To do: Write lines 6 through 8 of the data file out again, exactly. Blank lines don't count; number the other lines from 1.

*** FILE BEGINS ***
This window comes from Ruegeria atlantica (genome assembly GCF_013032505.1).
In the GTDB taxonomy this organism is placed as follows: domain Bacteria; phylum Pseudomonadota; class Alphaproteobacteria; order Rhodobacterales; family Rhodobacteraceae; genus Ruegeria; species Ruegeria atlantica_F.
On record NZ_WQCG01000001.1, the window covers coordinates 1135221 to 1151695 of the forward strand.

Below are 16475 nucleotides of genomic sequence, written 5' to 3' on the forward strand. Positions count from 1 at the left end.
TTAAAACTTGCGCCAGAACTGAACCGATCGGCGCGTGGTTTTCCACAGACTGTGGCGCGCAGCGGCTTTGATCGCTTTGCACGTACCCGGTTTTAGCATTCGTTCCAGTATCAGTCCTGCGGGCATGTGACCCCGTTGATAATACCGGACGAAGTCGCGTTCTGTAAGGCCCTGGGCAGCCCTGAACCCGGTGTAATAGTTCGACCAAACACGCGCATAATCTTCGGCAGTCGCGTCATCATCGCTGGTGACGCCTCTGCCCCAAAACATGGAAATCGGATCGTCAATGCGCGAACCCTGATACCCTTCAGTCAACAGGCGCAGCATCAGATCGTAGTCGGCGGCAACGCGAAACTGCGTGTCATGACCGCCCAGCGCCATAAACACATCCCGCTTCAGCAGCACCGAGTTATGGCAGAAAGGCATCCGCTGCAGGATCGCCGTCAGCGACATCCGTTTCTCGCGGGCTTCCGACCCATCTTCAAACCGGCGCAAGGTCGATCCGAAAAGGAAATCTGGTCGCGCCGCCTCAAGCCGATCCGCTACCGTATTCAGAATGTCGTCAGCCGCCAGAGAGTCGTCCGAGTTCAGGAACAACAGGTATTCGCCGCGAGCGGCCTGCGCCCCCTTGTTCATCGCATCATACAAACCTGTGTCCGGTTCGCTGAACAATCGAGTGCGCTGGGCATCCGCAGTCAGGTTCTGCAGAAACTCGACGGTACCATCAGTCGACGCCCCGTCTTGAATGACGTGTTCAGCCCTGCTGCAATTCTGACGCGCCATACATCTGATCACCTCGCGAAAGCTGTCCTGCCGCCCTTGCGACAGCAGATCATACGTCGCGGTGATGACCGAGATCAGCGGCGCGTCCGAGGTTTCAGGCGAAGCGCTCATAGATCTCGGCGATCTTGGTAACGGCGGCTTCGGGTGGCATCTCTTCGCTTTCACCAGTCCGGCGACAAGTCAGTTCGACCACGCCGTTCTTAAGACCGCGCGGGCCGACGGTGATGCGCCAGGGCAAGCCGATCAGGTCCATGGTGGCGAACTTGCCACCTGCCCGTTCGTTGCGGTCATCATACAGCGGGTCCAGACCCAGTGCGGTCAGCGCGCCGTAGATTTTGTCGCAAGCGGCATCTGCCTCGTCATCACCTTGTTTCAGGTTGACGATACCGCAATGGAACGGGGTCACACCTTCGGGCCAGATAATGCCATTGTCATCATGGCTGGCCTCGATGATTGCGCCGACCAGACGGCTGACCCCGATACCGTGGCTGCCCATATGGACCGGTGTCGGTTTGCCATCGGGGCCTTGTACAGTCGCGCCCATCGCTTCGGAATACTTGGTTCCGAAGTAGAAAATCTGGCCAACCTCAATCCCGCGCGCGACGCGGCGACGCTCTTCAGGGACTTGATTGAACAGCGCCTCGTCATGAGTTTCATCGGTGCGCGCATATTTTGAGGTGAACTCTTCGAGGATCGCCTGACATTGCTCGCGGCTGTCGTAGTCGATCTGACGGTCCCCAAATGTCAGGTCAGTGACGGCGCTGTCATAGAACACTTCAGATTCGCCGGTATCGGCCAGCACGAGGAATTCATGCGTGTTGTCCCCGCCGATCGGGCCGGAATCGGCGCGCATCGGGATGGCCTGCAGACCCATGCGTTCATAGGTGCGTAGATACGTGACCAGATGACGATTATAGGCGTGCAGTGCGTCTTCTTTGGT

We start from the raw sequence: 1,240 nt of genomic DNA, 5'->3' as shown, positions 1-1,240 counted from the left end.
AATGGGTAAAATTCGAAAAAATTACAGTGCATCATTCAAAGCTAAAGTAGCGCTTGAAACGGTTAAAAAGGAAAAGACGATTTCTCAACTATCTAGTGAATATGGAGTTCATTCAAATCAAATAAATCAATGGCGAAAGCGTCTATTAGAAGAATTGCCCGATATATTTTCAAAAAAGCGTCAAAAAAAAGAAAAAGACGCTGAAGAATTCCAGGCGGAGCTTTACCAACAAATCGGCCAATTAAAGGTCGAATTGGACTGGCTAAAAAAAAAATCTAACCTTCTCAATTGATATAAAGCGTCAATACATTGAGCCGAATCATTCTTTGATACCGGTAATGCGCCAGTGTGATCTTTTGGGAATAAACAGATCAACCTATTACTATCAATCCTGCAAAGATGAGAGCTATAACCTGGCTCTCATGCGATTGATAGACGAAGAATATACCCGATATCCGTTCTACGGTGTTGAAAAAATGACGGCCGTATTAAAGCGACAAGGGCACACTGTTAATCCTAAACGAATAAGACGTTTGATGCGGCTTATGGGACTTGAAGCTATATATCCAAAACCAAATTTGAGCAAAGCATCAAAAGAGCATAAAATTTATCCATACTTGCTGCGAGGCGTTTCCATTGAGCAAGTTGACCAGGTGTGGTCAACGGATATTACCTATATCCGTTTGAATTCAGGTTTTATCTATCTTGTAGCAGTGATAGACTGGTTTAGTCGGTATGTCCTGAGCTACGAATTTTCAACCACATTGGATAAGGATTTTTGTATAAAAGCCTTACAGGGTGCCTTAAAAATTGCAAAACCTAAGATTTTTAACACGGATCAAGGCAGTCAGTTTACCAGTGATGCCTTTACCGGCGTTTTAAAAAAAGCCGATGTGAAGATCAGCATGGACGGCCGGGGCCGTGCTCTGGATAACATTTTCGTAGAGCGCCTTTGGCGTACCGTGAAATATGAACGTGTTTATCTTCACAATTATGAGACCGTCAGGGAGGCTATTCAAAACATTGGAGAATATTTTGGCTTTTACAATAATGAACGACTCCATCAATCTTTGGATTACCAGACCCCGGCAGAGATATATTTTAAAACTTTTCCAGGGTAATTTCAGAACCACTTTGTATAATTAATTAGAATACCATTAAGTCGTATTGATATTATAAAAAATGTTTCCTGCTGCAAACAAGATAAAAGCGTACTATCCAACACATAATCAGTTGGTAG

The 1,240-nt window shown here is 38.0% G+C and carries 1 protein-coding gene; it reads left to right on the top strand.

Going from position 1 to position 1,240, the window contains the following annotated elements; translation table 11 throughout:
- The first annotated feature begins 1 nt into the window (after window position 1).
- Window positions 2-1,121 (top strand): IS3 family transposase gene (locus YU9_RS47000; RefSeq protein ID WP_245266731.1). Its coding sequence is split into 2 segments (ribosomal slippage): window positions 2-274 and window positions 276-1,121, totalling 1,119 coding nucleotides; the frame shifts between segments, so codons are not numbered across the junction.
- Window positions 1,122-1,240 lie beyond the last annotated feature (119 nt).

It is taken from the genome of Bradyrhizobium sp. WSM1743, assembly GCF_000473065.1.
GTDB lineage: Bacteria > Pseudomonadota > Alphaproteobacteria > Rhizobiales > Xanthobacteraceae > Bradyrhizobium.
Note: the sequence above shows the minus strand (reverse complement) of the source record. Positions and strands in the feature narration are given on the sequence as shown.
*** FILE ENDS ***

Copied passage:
We start from the raw sequence: 1,240 nt of genomic DNA, 5'->3' as shown, positions 1-1,240 counted from the left end.
AATGGGTAAAATTCGAAAAAATTACAGTGCATCATTCAAAGCTAAAGTAGCGCTTGAAACGGTTAAAAAGGAAAAGACGATTTCTCAACTATCTAGTGAATATGGAGTTCATTCAAATCAAATAAATCAATGGCGAAAGCGTCTATTAGAAGAATTGCCCGATATATTTTCAAAAAAGCGTCAAAAAAAAGAAAAAGACGCTGAAGAATTCCAGGCGGAGCTTTACCAACAAATCGGCCAATTAAAGGTCGAATTGGACTGGCTAAAAAAAAAATCTAACCTTCTCAATTGATATAAAGCGTCAATACATTGAGCCGAATCATTCTTTGATACCGGTAATGCGCCAGTGTGATCTTTTGGGAATAAACAGATCAACCTATTACTATCAATCCTGCAAAGATGAGAGCTATAACCTGGCTCTCATGCGATTGATAGACGAAGAATATACCCGATATCCGTTCTACGGTGTTGAAAAAATGACGGCCGTATTAAAGCGACAAGGGCACACTGTTAATCCTAAACGAATAAGACGTTTGATGCGGCTTATGGGACTTGAAGCTATATATCCAAAACCAAATTTGAGCAAAGCATCAAAAGAGCATAAAATTTATCCATACTTGCTGCGAGGCGTTTCCATTGAGCAAGTTGACCAGGTGTGGTCAACGGATATTACCTATATCCGTTTGAATTCAGGTTTTATCTATCTTGTAGCAGTGATAGACTGGTTTAGTCGGTATGTCCTGAGCTACGAATTTTCAACCACATTGGATAAGGATTTTTGTATAAAAGCCTTACAGGGTGCCTTAAAAATTGCAAAACCTAAGATTTTTAACACGGATCAAGGCAGTCAGTTTACCAGTGATGCCTTTACCGGCGTTTTAAAAAAAGCCGATGTGAAGATCAGCATGGACGGCCGGGGCCGTGCTCTGGATAACATTTTCGTAGAGCGCCTTTGGCGTACCGTGAAATATGAACGTGTTTATCTTCACAATTATGAGACCGTCAGGGAGGCTATTCAAAACATTGGAGAATATTTTGGCTTTTACAATAATGAACGACTCCATCAATCTTTGGATTACCAGACCCCGGCAGAGATATATTTTAAAACTTTTCCAGGGTAATTTCAGAACCACTTTGTATAATTAATTAGAATACCATTAAGTCGTATTGATATTATAAAAAATGTTTCCTGCTGCAAACAAGATAAAAGCGTACTATCCAACACATAATCAGTTGGTAG

The 1,240-nt window shown here is 38.0% G+C and carries 1 protein-coding gene; it reads left to right on the top strand.